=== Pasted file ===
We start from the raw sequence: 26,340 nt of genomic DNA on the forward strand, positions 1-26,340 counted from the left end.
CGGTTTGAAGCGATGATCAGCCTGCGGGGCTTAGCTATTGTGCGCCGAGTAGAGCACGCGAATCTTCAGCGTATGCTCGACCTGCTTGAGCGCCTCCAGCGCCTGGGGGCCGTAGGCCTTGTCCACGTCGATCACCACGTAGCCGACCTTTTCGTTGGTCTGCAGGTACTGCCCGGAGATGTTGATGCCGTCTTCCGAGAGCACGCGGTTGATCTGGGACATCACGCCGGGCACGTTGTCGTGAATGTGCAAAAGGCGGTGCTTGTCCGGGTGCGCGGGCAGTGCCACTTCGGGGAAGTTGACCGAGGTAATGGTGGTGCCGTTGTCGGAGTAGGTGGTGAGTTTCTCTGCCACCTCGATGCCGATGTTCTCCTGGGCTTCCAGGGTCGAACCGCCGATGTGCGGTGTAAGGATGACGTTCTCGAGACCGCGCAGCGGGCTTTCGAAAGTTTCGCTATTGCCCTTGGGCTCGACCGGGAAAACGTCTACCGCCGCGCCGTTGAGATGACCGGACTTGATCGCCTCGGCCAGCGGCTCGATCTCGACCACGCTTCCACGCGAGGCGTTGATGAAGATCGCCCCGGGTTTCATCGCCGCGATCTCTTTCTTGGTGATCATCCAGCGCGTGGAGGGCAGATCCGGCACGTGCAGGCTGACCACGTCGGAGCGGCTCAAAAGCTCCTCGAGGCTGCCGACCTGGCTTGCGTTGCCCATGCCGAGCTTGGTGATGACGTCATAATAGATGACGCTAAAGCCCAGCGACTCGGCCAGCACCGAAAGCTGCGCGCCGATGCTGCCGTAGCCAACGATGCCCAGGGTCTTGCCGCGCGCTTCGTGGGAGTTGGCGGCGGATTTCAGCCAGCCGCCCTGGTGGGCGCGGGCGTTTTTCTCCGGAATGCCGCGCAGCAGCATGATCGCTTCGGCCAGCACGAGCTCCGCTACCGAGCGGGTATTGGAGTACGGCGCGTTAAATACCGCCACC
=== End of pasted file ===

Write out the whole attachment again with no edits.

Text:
We start from the raw sequence: 26,340 nt of genomic DNA on the forward strand, positions 1-26,340 counted from the left end.
CGGTTTGAAGCGATGATCAGCCTGCGGGGCTTAGCTATTGTGCGCCGAGTAGAGCACGCGAATCTTCAGCGTATGCTCGACCTGCTTGAGCGCCTCCAGCGCCTGGGGGCCGTAGGCCTTGTCCACGTCGATCACCACGTAGCCGACCTTTTCGTTGGTCTGCAGGTACTGCCCGGAGATGTTGATGCCGTCTTCCGAGAGCACGCGGTTGATCTGGGACATCACGCCGGGCACGTTGTCGTGAATGTGCAAAAGGCGGTGCTTGTCCGGGTGCGCGGGCAGTGCCACTTCGGGGAAGTTGACCGAGGTAATGGTGGTGCCGTTGTCGGAGTAGGTGGTGAGTTTCTCTGCCACCTCGATGCCGATGTTCTCCTGGGCTTCCAGGGTCGAACCGCCGATGTGCGGTGTAAGGATGACGTTCTCGAGACCGCGCAGCGGGCTTTCGAAAGTTTCGCTATTGCCCTTGGGCTCGACCGGGAAAACGTCTACCGCCGCGCCGTTGAGATGACCGGACTTGATCGCCTCGGCCAGCGGCTCGATCTCGACCACGCTTCCACGCGAGGCGTTGATGAAGATCGCCCCGGGTTTCATCGCCGCGATCTCTTTCTTGGTGATCATCCAGCGCGTGGAGGGCAGATCCGGCACGTGCAGGCTGACCACGTCGGAGCGGCTCAAAAGCTCCTCGAGGCTGCCGACCTGGCTTGCGTTGCCCATGCCGAGCTTGGTGATGACGTCATAATAGATGACGCTAAAGCCCAGCGACTCGGCCAGCACCGAAAGCTGCGCGCCGATGCTGCCGTAGCCAACGATGCCCAGGGTCTTGCCGCGCGCTTCGTGGGAGTTGGCGGCGGATTTCAGCCAGCCGCCCTGGTGGGCGCGGGCGTTTTTCTCCGGAATGCCGCGCAGCAGCATGATCGCTTCGGCCAGCACGAGCTCCGCTACCGAGCGGGTATTGGAGTACGGCGCGTTAAATACCGCCACC